By Anson Asaka

On earlier this month, terrorists killed 12 people at the headquarters of Charlie Hebdo, a weekly satirical magazine, in Paris, France. In response to that heinous crime, the world has united to condemn those criminals and terrorism, as do I. Hundreds of thousands of people marched in the streets of Paris, including dignitaries from all over the world.

On earlier this month, terrorists killed 12 people at the headquarters of Charlie Hebdo, a weekly satirical magazine, in Paris, France. In response to that heinous crime, the world has united to condemn those criminals and terrorism, as do I. Hundreds of thousands of people marched in the streets of Paris, including dignitaries from all over the world.

In spirit, I marched with them. As a blogger and a civil rights attorney, I support the right to free speech. All people should be able to write and speak freely without having to fear being arrested or killed.

However, I must part company with the demonstrators when they proclaim that they are Charlie Hebdo. I am NOT Charlie Hebdo. Charlie Hebdo is a racist, bigoted, Islamophobic, and hateful magazine. Charlie Hebdo regularly mocks and ridicules Islam, Muslims, Christians, Jews and black people.

As noted in the New Yorker magazine,

The magazine depicted the Father, the Son, and the Holy Ghost in a sexual threesome. Illustrations such as this have been cited as evidence of Charlie Hebdo’s willingness to offend everyone. But in recent years the magazine has gone specifically for racist and Islamophobic provocations, and its numerous anti-Islam images have been inventively perverse, featuring hook-nosed Arabs, bullet-ridden Korans, variations on the theme of sodomy, and mockery of the victims of a massacre…

Blacks have hardly had it easier in Charlie Hebdo: one of the magazine’s cartoons depicts the Minister of Justice Christiane Taubira, who is of Guianese origin, as a monkey (naturally, the defense is that a violently racist image was being used to satirize racism); another portrays Obama with the black-Sambo imagery familiar from Jim Crow-era illustrations.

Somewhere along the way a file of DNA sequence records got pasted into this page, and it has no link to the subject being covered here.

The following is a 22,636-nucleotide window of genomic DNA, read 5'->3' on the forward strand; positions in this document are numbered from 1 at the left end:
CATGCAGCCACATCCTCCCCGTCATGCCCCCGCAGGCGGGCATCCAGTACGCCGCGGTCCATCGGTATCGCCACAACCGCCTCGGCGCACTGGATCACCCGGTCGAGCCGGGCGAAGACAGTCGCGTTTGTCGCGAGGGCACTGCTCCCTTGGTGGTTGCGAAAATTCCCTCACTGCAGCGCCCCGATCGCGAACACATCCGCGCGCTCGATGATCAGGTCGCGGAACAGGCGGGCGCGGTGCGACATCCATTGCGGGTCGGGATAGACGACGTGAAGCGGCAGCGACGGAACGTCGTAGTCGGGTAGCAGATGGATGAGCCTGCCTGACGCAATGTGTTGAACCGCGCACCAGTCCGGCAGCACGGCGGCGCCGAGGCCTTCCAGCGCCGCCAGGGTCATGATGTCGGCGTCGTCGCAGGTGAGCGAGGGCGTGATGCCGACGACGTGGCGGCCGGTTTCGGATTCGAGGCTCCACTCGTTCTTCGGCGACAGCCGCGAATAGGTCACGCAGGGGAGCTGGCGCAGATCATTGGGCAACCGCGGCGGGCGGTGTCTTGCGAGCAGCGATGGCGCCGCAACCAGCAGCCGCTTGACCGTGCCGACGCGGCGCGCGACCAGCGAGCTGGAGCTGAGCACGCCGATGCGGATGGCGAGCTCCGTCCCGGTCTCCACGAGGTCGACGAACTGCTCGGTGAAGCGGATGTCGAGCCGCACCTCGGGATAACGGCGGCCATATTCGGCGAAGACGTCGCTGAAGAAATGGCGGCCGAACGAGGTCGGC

Again, I am not Charlie Hebdo. To hell with Charlie Hebdo. Instead of being celebrated and exalted, that despicable publication belongs next to Nazi, Confederate and minstrel memorabilia in a museum somewhere.

Also, to hell with the terrorists for brutality and inhumanity. To hell with terrorists for making that racist publication even more popular. As stated on CNN Money, Charlie Hebdo normally sells 60,000 copies at week. Following the terrorists attack, the magazine sold millions of copies.  That recent issue defiantly mocks the Prophet.  To hell with the terrorists for doing more to defame Islam and Muslim, through their senseless violence, than Charlie Hebdo ever could. To hell with the terrorists for giving France and other countries an excuse to tramp on our civil liberties.

As France champions Charlie Hebdo’s right to free speech, she tramples on others’ right to free speech. As Glenn Greenwald reported on the Intercept:

Since that glorious “free speech” march, France has reportedly opened 54 criminal cases for “condoning terrorism.” AP reported this morning that “France ordered prosecutors around the country to crack down on hate speech, anti-Semitism and glorifying terrorism.”

charlie-hebdo-racism-protest_640xAs pernicious as this arrest and related “crackdown” on some speech obviously is, it provides a critical value: namely, it underscores the utter scam that was this week’s celebration of free speech in the west. The day before the Charlie Hebdo attack, I coincidentally documented the multiple cases in the west – including in the U.S. – where Muslims have been prosecuted and even imprisoned for their political speech. Vanishingly few of this week’s bold free expression mavens have ever uttered a peep of protest about any of those cases – either before the Charlie Hebdo attack or since. That’s because “free speech,” in the hands of many westerners, actually means: it is vital that the ideas I like be protected, and the right to offend groups I dislike be cherished; anything else is fair game.

So, to hell with France too, for her hypocrisy.

 

Originally posted at New Possibilities